New Scots book for bairns: Neeps and Tatties
One of Scotland’s leading equality charities has joined forces with the Scots Language Centre to help young people build bridges higher than walls.
Nil by Mouth this week launches ‘Neeps and Tatties’, a Scots book for use in primary schools across Scotland in the lead up to Burns Night on the 25th January.
Written by Edinburgh based author Carey Morning and illustrated by Anna York, ‘Neeps and Tatties’ tells the story of two warring vegetable tribes who are finally encouraged to put the past behind them in the interests of a better future. The book, aimed at primary school pupils, deals with issues like discrimination and prejudice, highlighting how old grievance can be overcome by a new generation seeking tolerance and change.
Copies are being donated to more than 200 schools across Scotland with the charity highlighting Burns Night as the perfect opportunity for teachers’, parents and pupils to share the story together and talk about the issues it raises. Given the current lockdown restrictions, the Scots Language Centre will place a free downloadable copy of the book on its website to maximise the opportunity for people to enjoy this delightful new book with a very powerful message. The team behind the book hope it will not just encourage children to think about overcoming division but also give them a greater appreciation and understanding of Scots with a glossary being provided for those new to some of the words used.
Nil by Mouth Director Dave Scott said:
‘There has been a huge surge of interest in Scots in the last few years and when Carey offered us her work, we felt there was a real opportunity to tell a powerful story in this rich and beautiful language. So much of our work deals with how language and words can be used to hurt or belittle others from a different background. That’s why it's brilliant to be able to celebrate language and the many different ways we have to express ourselves. We are keen to ensure that as many people as possible can enjoy the wonderful words and illustrations. That is why we are delighted that the Scots Language Centre has agreed to provide the book online free of charge during January, this is a massive help with getting our message out whilst at the same time promoting the language to speakers old and new.’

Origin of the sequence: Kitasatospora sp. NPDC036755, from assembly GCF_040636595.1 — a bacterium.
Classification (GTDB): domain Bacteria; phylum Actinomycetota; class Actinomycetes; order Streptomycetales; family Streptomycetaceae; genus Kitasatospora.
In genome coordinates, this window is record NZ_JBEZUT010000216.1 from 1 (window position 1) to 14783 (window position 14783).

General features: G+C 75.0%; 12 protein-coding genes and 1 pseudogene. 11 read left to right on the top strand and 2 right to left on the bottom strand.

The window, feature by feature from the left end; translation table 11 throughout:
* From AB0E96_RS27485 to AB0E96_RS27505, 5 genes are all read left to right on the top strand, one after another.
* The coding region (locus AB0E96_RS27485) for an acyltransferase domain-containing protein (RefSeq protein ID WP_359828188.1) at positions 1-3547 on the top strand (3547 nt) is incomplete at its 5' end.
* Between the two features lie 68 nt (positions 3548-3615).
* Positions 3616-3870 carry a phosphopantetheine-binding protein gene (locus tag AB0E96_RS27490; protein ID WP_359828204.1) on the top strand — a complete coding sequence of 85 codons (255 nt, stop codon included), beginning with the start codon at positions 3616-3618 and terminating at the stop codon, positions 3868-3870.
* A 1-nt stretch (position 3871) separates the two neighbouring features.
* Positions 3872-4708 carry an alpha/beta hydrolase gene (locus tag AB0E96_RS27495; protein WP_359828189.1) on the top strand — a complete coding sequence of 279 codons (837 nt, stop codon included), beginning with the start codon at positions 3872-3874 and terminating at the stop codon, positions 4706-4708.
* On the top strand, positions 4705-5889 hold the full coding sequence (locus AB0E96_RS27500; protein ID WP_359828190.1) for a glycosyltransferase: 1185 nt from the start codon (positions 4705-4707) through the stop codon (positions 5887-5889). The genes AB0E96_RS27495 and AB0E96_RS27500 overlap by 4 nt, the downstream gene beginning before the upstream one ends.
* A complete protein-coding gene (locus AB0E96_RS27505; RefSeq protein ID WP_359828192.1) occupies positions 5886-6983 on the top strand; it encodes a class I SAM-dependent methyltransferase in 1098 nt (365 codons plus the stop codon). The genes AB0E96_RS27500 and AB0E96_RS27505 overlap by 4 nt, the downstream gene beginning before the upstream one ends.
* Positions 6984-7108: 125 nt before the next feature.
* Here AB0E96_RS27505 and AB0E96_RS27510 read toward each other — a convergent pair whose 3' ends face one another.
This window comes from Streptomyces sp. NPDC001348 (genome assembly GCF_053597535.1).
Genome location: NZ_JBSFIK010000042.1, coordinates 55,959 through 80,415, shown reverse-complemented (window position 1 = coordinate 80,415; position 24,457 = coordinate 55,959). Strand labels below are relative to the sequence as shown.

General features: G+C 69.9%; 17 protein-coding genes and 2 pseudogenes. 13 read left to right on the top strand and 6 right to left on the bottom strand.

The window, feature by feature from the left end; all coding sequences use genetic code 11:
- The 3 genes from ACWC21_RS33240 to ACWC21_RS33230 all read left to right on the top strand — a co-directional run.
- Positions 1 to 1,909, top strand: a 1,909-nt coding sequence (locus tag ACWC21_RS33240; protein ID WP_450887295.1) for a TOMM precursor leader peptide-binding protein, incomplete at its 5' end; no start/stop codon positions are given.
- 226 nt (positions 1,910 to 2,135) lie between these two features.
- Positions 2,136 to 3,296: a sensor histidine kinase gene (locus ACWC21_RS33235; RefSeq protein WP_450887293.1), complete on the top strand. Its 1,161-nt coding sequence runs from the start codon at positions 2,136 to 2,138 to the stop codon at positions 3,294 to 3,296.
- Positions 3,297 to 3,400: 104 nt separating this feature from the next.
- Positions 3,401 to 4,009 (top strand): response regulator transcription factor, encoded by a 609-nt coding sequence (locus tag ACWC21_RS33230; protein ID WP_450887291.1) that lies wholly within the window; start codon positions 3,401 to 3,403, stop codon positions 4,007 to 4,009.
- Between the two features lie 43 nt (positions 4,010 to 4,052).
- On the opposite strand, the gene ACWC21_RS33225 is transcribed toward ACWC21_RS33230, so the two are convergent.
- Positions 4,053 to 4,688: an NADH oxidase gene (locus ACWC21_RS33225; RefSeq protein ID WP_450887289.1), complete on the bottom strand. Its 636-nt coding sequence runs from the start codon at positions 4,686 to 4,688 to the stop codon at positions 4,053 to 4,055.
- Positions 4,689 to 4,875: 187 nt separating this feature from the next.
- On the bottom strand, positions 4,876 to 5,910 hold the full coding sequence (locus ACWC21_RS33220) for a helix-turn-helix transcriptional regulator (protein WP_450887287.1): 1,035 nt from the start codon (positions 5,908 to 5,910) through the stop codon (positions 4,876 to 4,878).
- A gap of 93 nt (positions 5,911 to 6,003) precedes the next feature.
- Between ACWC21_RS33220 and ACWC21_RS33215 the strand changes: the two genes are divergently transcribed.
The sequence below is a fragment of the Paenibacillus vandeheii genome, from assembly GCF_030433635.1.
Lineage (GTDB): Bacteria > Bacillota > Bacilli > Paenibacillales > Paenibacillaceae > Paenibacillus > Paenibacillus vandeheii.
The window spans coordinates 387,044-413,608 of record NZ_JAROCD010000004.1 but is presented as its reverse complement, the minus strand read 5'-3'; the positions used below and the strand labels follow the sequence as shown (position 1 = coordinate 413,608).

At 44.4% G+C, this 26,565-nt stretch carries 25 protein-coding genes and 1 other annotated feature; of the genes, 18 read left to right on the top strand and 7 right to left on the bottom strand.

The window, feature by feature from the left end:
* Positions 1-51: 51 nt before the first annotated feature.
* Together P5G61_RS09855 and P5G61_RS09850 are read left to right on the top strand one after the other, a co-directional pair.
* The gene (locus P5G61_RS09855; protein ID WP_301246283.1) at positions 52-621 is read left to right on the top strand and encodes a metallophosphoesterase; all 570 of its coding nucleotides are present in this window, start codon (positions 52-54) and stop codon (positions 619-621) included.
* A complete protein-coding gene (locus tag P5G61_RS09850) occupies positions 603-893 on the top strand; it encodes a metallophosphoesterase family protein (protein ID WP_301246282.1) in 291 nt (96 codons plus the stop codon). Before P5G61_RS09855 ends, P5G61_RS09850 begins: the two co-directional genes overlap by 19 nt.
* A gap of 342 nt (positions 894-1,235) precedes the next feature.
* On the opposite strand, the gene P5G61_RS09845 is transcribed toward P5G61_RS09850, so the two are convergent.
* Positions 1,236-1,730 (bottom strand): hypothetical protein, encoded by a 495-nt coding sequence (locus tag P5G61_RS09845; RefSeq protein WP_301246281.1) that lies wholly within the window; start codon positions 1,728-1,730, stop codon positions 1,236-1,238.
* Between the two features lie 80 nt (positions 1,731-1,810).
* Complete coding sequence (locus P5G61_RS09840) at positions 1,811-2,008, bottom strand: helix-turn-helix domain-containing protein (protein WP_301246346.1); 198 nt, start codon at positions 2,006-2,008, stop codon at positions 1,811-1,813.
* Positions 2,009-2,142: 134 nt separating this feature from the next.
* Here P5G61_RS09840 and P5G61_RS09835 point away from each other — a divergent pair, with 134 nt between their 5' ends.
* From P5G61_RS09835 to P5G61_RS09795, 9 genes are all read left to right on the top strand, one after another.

Laura Green, Education Specialist at the Scots Language Centre said:
‘This is a braw buik fir helpin weans lairn some new Scots vocabulary, an hae a think aboot tolerance. Makin this available fae the Scots Language Centre website will mak shair that teachers can share this wi their lairners via remote lairnin, an the glossary at the end will be helpfu in makin sure the weans ken whit the words mean.’
To download a copy of the pdf, click here (Glow login required) or scan the QR code with your phone or tablet. The 'optimized' version of the pdf, suitable for web viewing but less suitable for printing, is also directly downloadable below.
Teacher Kim Glover created a 'Reading Task map' to accompany the book, available in pdf format below.